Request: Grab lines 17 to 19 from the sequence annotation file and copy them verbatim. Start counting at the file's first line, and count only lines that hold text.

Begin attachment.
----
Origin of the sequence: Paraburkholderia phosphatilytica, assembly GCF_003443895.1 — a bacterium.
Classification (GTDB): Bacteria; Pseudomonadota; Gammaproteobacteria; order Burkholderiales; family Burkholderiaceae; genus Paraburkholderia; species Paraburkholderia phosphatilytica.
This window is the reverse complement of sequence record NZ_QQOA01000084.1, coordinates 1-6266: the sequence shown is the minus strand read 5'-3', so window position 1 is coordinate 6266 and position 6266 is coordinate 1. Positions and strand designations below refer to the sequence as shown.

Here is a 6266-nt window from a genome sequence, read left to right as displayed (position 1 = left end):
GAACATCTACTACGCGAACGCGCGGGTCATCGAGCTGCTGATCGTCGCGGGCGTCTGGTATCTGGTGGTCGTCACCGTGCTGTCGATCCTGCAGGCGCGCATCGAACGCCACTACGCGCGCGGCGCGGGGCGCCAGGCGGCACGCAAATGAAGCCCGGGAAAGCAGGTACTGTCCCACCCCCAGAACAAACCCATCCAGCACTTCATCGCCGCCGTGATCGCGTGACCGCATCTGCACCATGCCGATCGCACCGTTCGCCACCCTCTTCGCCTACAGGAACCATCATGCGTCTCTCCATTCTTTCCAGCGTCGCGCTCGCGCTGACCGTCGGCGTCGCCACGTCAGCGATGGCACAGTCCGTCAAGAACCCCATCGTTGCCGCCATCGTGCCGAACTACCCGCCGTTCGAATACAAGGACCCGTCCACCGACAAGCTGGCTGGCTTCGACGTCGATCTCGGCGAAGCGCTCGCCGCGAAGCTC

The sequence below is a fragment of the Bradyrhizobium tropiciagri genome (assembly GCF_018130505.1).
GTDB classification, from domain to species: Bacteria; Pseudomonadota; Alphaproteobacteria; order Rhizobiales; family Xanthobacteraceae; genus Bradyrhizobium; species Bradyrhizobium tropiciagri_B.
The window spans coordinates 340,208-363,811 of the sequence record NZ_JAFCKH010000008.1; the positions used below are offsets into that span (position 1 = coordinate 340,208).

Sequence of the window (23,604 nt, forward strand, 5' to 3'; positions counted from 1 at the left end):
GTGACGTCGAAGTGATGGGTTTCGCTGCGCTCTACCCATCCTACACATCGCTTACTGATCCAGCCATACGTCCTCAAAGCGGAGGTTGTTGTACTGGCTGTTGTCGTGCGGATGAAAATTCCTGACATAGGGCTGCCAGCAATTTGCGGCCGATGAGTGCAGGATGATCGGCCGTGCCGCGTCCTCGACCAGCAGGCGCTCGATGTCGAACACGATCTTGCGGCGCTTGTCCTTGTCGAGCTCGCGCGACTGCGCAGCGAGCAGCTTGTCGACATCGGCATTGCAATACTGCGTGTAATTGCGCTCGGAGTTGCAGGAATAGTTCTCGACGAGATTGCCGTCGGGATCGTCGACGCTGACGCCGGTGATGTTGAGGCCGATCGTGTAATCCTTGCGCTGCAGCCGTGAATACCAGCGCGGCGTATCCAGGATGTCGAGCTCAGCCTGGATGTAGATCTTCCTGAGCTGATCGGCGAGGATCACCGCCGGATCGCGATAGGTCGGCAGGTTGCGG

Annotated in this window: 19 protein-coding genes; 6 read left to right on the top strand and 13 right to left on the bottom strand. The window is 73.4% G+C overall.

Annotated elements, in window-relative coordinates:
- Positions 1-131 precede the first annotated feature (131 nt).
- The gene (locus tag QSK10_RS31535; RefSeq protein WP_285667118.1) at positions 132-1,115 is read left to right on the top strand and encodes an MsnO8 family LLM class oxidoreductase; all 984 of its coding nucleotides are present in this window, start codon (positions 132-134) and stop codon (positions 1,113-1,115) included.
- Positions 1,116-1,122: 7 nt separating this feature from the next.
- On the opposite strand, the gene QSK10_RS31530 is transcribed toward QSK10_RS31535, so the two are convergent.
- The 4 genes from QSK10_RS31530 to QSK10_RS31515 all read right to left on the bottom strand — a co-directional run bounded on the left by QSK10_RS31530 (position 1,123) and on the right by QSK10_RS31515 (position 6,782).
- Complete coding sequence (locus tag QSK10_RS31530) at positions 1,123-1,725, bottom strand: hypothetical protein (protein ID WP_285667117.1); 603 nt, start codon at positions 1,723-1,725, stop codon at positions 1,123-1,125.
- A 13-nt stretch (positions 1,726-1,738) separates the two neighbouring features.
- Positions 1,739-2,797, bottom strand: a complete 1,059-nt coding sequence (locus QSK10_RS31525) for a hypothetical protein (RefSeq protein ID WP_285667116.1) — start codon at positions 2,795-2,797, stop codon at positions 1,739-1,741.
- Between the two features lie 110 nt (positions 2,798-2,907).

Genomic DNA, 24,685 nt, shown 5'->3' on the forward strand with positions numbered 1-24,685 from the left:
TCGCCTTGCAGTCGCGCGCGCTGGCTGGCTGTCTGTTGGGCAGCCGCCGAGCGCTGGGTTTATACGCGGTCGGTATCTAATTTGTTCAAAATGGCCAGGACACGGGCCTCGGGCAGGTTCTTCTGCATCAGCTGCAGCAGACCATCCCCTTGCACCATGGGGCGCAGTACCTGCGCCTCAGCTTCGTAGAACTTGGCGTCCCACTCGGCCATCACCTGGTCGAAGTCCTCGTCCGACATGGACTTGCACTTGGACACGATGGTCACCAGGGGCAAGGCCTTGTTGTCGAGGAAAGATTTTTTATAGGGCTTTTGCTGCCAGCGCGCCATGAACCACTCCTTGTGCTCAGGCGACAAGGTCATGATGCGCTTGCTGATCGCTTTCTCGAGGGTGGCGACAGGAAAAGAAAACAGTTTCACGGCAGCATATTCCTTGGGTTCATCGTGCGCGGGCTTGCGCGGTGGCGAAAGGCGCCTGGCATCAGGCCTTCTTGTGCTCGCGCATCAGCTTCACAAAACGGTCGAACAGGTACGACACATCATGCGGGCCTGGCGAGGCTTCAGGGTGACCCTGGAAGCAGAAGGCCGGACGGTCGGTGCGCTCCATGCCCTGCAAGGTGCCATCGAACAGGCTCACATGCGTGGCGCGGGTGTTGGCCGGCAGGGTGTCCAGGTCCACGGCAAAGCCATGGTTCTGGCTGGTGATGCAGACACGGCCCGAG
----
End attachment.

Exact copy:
- The 4 genes from QSK10_RS31530 to QSK10_RS31515 all read right to left on the bottom strand — a co-directional run bounded on the left by QSK10_RS31530 (position 1,123) and on the right by QSK10_RS31515 (position 6,782).
- Complete coding sequence (locus tag QSK10_RS31530) at positions 1,123-1,725, bottom strand: hypothetical protein (protein ID WP_285667117.1); 603 nt, start codon at positions 1,723-1,725, stop codon at positions 1,123-1,125.
- A 13-nt stretch (positions 1,726-1,738) separates the two neighbouring features.